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Army Men RTS (PC)

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1 Review

Real Time Strategy. Real Combat. Plastic Men.

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      14.01.2010 02:07
      Very helpful



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      "Army Men: RTS" is a strategy video game. It was first released in 2002 as a PC CD-ROM game by 3DO. In the United States, the game received an age guidance rating of "T" which deemed it suitable for ages 13 and above. The system requirements to run the game are minimal but include:

      CPU: Pentium at 233MHz
      Memory: 64MB RAM
      Graphics: 4 MB Video Card
      Hard Drive: 250MB free disk space

      Maybe I'm a glutton for punishment but I generally enjoy real time strategy games despite not being very good at them. Army Men: RTS is no exception to that rule. The story focuses on a former army colonel defecting from his former strong alliance with the "green" team to become the leader of the "tan" team; the two warring factions in the "Army Men" video game series. Colonel Blitz had control over a house which served as a prominent place for green's military advancement, but since becoming affiliated with the tan army the house must no longer be used for green's purposes. The player assumes the role of "Sarge" who is the commanding officer of the green army and must lead his troops to victory and recapture the house for their use.

      RTS does not waver from the traditional foundations of real time strategy games. Beginning with a small army, Sarge must deploy units to harvest resources which serve as a sort of currency for building soldiers and structures. The material sources are not immediately obvious but are light hearted in their appearance which suits the action figure atmosphere of the game nicely. Items such as pet food dishes and scattered toys serve as the "plastic" resource, and "electricity" is gained from batteries and other electrical units. Both resources are returned to a central building but, in the case of RTS, the player must use a dump truck unit to gather plastic which is then transported to a separately built resource depot. I found this to be a bit odd in execution as I'm used to my units sheepishly going to the nearest appropriate building to drop their harvest and return to work. Here, my dump trucks waited aimlessly as the necessary building is not built by default.

      Once resources are established the player may then begin assembling his army of plastic soldiers. One possible unique trait featured here is the use of "Dum Dum" soldiers; or more specifically suicide troops represented as robots wielding small fireworks. Their use in combat is minimal but the sudden element of surprise did make for an enjoyable experience. More popular Army Men characters, including the rifleman and grenadier, are also available for assembly. Players may also create vehicles and there seems to be a slight preferential skew towards this type of attack unit. In play I found they required as much time to create as standard units, but their greater damaging abilities far outweighed the slightly higher costs of assembling standard troops. It is through use of these attack units that the primary objective of eliminating the opponent's troops and structures is accomplished.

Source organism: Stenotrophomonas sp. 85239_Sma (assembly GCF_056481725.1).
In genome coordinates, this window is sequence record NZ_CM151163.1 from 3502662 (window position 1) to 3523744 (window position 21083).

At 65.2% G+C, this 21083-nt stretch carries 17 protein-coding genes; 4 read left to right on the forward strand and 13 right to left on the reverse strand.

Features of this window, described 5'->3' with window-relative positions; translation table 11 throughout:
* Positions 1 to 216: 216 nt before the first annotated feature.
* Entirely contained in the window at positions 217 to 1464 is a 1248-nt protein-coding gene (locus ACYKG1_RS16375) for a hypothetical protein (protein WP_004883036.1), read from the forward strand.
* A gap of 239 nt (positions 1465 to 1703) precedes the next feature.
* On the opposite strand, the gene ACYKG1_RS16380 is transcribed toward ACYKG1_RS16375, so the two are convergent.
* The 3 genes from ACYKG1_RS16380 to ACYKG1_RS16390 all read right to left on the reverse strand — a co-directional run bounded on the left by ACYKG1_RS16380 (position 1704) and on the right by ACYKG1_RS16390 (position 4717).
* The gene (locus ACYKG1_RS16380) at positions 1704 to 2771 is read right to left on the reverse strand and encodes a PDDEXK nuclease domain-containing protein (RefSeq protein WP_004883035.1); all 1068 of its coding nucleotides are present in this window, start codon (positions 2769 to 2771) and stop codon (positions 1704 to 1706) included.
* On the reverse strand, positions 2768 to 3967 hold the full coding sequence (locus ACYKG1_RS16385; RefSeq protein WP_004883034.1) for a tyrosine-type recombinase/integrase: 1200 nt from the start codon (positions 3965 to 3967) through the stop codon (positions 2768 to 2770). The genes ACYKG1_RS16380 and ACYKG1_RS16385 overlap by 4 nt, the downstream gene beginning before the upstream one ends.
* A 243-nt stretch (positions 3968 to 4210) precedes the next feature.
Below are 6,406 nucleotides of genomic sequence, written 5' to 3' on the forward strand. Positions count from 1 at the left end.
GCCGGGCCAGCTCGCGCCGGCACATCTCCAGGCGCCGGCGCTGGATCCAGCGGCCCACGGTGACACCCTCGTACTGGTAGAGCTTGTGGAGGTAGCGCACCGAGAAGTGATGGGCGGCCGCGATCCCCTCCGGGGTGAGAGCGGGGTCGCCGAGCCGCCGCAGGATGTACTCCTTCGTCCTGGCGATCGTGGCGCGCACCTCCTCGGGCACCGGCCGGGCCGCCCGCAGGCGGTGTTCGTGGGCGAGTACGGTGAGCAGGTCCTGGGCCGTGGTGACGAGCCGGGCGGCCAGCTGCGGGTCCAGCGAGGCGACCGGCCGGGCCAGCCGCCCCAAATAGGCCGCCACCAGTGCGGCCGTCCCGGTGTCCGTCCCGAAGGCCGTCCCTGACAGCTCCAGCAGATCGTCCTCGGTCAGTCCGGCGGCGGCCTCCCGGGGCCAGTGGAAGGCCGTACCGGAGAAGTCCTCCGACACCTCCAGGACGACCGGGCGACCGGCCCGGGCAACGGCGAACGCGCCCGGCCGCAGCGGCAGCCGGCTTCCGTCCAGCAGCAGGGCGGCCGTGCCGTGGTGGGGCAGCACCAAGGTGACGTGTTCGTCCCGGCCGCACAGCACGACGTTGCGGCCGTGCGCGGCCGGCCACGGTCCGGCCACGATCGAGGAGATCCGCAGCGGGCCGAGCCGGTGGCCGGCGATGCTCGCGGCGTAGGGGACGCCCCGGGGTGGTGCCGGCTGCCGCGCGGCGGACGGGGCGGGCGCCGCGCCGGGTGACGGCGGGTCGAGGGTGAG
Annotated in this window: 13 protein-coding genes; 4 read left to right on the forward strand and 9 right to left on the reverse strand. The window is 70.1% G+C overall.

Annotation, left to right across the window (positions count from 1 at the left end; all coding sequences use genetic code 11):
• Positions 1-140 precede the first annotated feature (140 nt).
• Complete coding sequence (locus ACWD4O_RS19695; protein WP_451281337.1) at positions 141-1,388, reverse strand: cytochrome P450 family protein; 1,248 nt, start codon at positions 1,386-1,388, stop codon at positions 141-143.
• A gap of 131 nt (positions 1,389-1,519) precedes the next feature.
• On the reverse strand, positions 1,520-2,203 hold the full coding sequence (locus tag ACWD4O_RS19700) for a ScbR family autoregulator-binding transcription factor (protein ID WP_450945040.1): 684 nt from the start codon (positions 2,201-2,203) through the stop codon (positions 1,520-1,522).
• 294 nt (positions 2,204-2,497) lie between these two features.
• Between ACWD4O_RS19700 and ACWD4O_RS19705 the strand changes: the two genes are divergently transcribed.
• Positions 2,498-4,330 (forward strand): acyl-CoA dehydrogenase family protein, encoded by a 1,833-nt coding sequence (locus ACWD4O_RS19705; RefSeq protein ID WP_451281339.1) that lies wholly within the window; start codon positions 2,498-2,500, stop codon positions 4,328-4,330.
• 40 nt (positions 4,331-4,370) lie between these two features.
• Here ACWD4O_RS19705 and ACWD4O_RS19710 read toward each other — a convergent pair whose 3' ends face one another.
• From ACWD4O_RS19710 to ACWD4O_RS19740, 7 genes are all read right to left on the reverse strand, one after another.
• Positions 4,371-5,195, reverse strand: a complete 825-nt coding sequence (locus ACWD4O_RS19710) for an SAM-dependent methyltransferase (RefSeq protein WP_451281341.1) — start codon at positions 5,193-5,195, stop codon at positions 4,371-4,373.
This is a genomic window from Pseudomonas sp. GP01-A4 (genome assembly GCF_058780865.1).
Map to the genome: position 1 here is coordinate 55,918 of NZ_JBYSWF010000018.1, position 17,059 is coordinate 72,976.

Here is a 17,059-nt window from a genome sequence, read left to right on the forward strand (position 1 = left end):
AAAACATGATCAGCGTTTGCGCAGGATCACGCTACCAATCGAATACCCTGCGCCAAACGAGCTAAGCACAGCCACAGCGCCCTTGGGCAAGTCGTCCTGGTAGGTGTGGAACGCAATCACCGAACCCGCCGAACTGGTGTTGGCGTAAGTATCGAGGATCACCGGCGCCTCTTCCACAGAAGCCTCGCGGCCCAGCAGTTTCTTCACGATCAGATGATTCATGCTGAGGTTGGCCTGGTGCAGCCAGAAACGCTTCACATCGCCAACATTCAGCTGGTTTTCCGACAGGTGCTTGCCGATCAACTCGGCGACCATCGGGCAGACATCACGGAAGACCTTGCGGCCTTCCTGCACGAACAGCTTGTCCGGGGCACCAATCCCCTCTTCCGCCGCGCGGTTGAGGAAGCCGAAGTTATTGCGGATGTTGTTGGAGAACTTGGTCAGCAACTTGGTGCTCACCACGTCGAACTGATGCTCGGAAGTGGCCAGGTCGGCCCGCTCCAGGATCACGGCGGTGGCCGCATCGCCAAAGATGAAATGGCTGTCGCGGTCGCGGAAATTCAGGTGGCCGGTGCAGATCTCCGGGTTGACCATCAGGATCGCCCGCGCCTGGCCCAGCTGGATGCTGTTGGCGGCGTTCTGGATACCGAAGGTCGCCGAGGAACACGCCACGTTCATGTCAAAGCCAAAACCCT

The graphics are presented from an isometric perspective which looks down on the game in play by default. Each map in play represents one room within a typical home. There is a kitchen complete with cooker and chopped vegetables and a children's play room with toys all about, for examples. Each unit is clearly identifiable with some learning curve due to the solid colour each character features. The detailing is also rather low because of the solidity of each unit. Despite this I feel these slight hindrances were offset well by the level designs which were clever and interesting in execution. The soundtrack is likewise complimentary to the game's atmosphere. The strung out music clips do not often loop and are minimalistic in their presentation; something I appreciate in a real time strategy environment. Like similar titles in this genre, most physical troops have an assortment of vocal cues which are activated when the player clicks on them.

      Overall, I have enjoyed what RTS has to offer. It provides an excellent addition to the Army Men series of video games but may also appeal to a strategy enthusiast in itself. The artwork of the title could perhaps have benefit from additional production work but the game is an otherwise fun and engaging play.


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